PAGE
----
For example, when a reporter called Amanda Freeman, co-founder of, unexpectedly, she placed the call on hold, created a quick response with her business partner and then picked up the phone. “If I could do it over, I would have better anticipated the press and prepared a standard set of comments and talking points with the input of my partner,” Freeman says. “Be armed with your follow-up answers, and make sure you can accommodate the interest that will likely be generated by a high-profile mention.”

3. Practice. As mentioned above, if you don’t have a lot of experience as an interview subject, it’s important to practice. This way, you’ll be ready for any question a reporter asks.

Once you have your talking points ready, conduct a rehearsal with a friend, co-worker or family member who acts as a reporter. Respond to their questions and record the interview (videotaped interviews are also helpful to catch mistakes for on-camera interviews).

Review the interview and ask yourself:

• How did you sound?
• Were you caught off guard? Why?
• How are you going to handle surprise questions in the future?

This may seem unnecessary, but you will discover unknown habits and mistakes that need to be corrected in order to get your message across with clarity and confidence. If you can’t communicate clearly, and your message is taken the wrong way, you may spend your time and resources correcting a negative publicity story. And if you foresee a lot of big media opportunities in the future, you may want to hire a media coach or find a class to help improve your interview capabilities.

Ask for 10

Let’s say you’ve done your research and are prepared. The reporter calls for the interview. What do you do?

Whenever possible, ask if you can finish what you are doing very quickly and call the reporter back within 10 minutes. Why? You will want a few minutes to collect your thoughts and pull the “talking points” sheet out of desk drawer. Plus, you’ll want to call your publicist (if you have one) to go over key messages quickly.

Do Your Best!

It’s the moment of truth. As soon as you are ready, call the media member back as promised. Remember, if you don’t act quickly, you can lose out on a great opportunity and even ruin a potential media relationship.

During the interview, take notes about what you discuss and the tentative publish date. Offer yourself as a resource for future stories, and obtain the reporter’s e-mail address.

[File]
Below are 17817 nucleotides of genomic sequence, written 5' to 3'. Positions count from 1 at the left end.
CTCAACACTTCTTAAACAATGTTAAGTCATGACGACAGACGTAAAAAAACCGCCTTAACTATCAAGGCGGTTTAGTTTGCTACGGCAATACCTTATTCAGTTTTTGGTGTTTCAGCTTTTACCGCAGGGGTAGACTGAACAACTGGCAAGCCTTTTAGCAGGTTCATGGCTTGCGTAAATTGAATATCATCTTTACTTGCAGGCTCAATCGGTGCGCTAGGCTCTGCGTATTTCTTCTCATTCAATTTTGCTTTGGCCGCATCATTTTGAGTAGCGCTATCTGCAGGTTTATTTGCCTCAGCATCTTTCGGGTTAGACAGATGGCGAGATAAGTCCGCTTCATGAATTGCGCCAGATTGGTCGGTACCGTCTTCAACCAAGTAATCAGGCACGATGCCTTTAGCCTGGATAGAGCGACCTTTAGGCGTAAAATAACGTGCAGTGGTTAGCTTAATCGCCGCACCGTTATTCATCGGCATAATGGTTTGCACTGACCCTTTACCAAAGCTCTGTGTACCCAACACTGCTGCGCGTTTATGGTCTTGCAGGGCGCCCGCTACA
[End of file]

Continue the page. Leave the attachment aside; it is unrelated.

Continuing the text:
And try not to get flustered. As author of The Brazen Careerist and syndicated columnist with the Boston Globe, Penelope Trunk has some great advice for handling last-minute interviews. “The best way to think on your feet is to tell yourself that all press is good press, so if you say something stupid, it’s not that bad,” Trunk says. “This will free up your brain from nervousness to give intelligent responses. Also, most executives are more critical of themselves than they need to be. Most interviews, even if you do a bad job, are not a big moment in the public eye.”

Beth Shaw, YogaFit founder, has also had her share of last-minute interviews. “I have had several radio interviews that I forgot about until they called and I was on air,” Shaw says. “I usually just follow the interviewer’s cues and try and provide several key points.” She also suggests that you have a few rehearsed one-liners ready to go and speak from the truth. “Be yourself and don’t hesitate or waiver. Find some answer. Chances are you are more critical of yourself than anyone else will ever be.”

When you finish your interview, contact your publicist (if you have one) so she can do the appropriate follow-up. And be sure to send the reporter any additional information requested and thank her for the interview as soon as possible. Then you can give a sigh of relief and know that with each interview you do, it will get easier.

Melanie Rembrandt is an experienced publicist and author of 7 Simple Steps to Startup PR Success. She helps entrepreneurs increase awareness and sales via her business, Rembrandt Communications®, free newsletter and blog.